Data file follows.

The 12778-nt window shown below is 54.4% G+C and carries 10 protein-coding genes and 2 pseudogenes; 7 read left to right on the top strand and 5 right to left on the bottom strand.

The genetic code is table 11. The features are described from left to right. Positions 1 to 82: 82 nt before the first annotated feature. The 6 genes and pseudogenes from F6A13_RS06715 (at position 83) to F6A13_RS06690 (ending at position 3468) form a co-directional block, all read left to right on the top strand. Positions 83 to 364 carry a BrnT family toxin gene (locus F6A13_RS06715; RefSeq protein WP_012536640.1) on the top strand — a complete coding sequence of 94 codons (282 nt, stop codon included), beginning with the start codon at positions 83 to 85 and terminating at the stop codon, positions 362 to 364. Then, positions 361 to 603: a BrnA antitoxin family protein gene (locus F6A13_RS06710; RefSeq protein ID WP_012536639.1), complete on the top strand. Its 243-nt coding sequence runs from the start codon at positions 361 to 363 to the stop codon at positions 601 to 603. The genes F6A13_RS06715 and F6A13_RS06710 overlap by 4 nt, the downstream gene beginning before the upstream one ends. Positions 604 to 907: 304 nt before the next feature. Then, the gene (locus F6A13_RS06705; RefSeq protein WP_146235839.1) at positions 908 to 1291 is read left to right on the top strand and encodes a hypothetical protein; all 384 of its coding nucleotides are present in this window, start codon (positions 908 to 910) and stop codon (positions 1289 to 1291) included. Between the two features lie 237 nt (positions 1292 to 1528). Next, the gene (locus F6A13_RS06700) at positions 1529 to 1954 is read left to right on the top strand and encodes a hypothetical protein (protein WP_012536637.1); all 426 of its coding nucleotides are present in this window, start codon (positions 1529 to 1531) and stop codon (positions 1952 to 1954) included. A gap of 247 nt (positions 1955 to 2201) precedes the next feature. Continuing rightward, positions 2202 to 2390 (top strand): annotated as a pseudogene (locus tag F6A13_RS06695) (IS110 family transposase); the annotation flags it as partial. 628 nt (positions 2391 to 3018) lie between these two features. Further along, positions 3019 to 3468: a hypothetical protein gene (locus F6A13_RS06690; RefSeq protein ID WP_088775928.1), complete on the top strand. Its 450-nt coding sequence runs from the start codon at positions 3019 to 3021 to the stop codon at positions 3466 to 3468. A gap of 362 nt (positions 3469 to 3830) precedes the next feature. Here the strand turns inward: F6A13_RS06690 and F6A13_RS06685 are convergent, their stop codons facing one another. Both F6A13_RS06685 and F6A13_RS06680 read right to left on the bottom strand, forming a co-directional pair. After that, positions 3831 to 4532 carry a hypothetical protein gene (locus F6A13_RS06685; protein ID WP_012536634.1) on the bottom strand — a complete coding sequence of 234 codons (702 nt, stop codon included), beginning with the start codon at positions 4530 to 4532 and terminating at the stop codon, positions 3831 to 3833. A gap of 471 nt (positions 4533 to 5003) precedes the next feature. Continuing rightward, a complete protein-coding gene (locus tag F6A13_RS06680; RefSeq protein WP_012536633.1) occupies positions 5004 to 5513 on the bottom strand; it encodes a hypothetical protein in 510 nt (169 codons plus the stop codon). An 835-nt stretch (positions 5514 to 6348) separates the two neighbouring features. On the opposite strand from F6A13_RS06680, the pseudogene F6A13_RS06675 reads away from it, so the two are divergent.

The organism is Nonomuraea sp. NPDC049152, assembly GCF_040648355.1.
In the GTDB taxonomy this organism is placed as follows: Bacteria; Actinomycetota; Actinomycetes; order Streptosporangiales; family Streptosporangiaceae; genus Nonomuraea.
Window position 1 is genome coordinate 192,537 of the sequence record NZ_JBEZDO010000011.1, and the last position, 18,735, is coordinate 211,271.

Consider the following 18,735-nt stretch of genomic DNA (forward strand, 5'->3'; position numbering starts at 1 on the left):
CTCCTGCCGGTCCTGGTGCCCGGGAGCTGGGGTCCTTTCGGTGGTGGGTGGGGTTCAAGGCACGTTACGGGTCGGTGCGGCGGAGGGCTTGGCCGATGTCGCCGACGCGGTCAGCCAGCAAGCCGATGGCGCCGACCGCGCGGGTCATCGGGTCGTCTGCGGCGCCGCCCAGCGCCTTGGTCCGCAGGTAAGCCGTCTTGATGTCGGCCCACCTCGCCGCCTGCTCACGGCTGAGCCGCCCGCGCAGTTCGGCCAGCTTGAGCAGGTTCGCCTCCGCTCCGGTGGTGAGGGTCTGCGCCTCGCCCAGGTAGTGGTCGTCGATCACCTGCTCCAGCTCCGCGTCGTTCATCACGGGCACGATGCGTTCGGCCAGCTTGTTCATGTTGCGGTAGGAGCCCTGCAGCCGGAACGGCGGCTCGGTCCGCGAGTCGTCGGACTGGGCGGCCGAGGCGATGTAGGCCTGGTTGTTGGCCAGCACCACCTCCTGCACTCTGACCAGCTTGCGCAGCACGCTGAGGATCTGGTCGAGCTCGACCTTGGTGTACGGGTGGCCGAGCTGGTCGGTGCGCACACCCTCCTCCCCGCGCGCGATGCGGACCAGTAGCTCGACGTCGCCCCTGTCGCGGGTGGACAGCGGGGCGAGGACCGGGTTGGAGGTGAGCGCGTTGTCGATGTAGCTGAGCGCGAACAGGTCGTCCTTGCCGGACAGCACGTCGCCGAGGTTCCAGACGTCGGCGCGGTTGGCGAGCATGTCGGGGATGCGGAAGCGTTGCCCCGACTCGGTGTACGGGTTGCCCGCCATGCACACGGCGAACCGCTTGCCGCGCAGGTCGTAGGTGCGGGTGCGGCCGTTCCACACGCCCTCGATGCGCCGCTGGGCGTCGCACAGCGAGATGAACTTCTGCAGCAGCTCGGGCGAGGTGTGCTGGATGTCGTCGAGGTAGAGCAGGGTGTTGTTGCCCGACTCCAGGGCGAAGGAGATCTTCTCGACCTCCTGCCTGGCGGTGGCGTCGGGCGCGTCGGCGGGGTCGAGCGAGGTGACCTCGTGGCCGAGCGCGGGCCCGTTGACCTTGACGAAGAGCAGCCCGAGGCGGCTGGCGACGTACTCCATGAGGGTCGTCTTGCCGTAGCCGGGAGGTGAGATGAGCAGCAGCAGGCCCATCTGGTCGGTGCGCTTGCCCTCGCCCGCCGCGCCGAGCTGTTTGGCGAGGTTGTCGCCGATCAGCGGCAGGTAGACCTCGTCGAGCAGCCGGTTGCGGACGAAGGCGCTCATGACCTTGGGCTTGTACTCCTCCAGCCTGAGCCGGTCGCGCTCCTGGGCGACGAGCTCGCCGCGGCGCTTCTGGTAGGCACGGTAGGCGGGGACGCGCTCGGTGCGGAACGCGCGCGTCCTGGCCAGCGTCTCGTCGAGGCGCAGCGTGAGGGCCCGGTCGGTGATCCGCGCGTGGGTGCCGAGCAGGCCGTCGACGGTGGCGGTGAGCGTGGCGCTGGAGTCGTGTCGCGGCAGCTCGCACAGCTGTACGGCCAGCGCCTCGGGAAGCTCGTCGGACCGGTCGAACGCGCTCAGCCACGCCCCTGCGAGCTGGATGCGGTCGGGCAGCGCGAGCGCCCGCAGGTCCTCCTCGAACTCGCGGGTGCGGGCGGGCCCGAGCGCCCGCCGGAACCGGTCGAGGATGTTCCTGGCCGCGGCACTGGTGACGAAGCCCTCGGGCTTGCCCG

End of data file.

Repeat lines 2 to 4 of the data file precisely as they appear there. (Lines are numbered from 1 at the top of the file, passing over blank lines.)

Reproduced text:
The genetic code is table 11. The features are described from left to right. Positions 1 to 82: 82 nt before the first annotated feature. The 6 genes and pseudogenes from F6A13_RS06715 (at position 83) to F6A13_RS06690 (ending at position 3468) form a co-directional block, all read left to right on the top strand. Positions 83 to 364 carry a BrnT family toxin gene (locus F6A13_RS06715; RefSeq protein WP_012536640.1) on the top strand — a complete coding sequence of 94 codons (282 nt, stop codon included), beginning with the start codon at positions 83 to 85 and terminating at the stop codon, positions 362 to 364. Then, positions 361 to 603: a BrnA antitoxin family protein gene (locus F6A13_RS06710; RefSeq protein ID WP_012536639.1), complete on the top strand. Its 243-nt coding sequence runs from the start codon at positions 361 to 363 to the stop codon at positions 601 to 603. The genes F6A13_RS06715 and F6A13_RS06710 overlap by 4 nt, the downstream gene beginning before the upstream one ends. Positions 604 to 907: 304 nt before the next feature. Then, the gene (locus F6A13_RS06705; RefSeq protein WP_146235839.1) at positions 908 to 1291 is read left to right on the top strand and encodes a hypothetical protein; all 384 of its coding nucleotides are present in this window, start codon (positions 908 to 910) and stop codon (positions 1289 to 1291) included. Between the two features lie 237 nt (positions 1292 to 1528). Next, the gene (locus F6A13_RS06700) at positions 1529 to 1954 is read left to right on the top strand and encodes a hypothetical protein (protein WP_012536637.1); all 426 of its coding nucleotides are present in this window, start codon (positions 1529 to 1531) and stop codon (positions 1952 to 1954) included. A gap of 247 nt (positions 1955 to 2201) precedes the next feature. Continuing rightward, positions 2202 to 2390 (top strand): annotated as a pseudogene (locus tag F6A13_RS06695) (IS110 family transposase); the annotation flags it as partial. 628 nt (positions 2391 to 3018) lie between these two features. Further along, positions 3019 to 3468: a hypothetical protein gene (locus F6A13_RS06690; RefSeq protein ID WP_088775928.1), complete on the top strand. Its 450-nt coding sequence runs from the start codon at positions 3019 to 3021 to the stop codon at positions 3466 to 3468. A gap of 362 nt (positions 3469 to 3830) precedes the next feature. Here the strand turns inward: F6A13_RS06690 and F6A13_RS06685 are convergent, their stop codons facing one another. Both F6A13_RS06685 and F6A13_RS06680 read right to left on the bottom strand, forming a co-directional pair. After that, positions 3831 to 4532 carry a hypothetical protein gene (locus F6A13_RS06685; protein ID WP_012536634.1) on the bottom strand — a complete coding sequence of 234 codons (702 nt, stop codon included), beginning with the start codon at positions 4530 to 4532 and terminating at the stop codon, positions 3831 to 3833. A gap of 471 nt (positions 4533 to 5003) precedes the next feature. Continuing rightward, a complete protein-coding gene (locus tag F6A13_RS06680; RefSeq protein WP_012536633.1) occupies positions 5004 to 5513 on the bottom strand; it encodes a hypothetical protein in 510 nt (169 codons plus the stop codon). An 835-nt stretch (positions 5514 to 6348) separates the two neighbouring features. On the opposite strand from F6A13_RS06680, the pseudogene F6A13_RS06675 reads away from it, so the two are divergent.

The organism is Nonomuraea sp. NPDC049152, assembly GCF_040648355.1.
In the GTDB taxonomy this organism is placed as follows: Bacteria; Actinomycetota; Actinomycetes; order Streptosporangiales; family Streptosporangiaceae; genus Nonomuraea.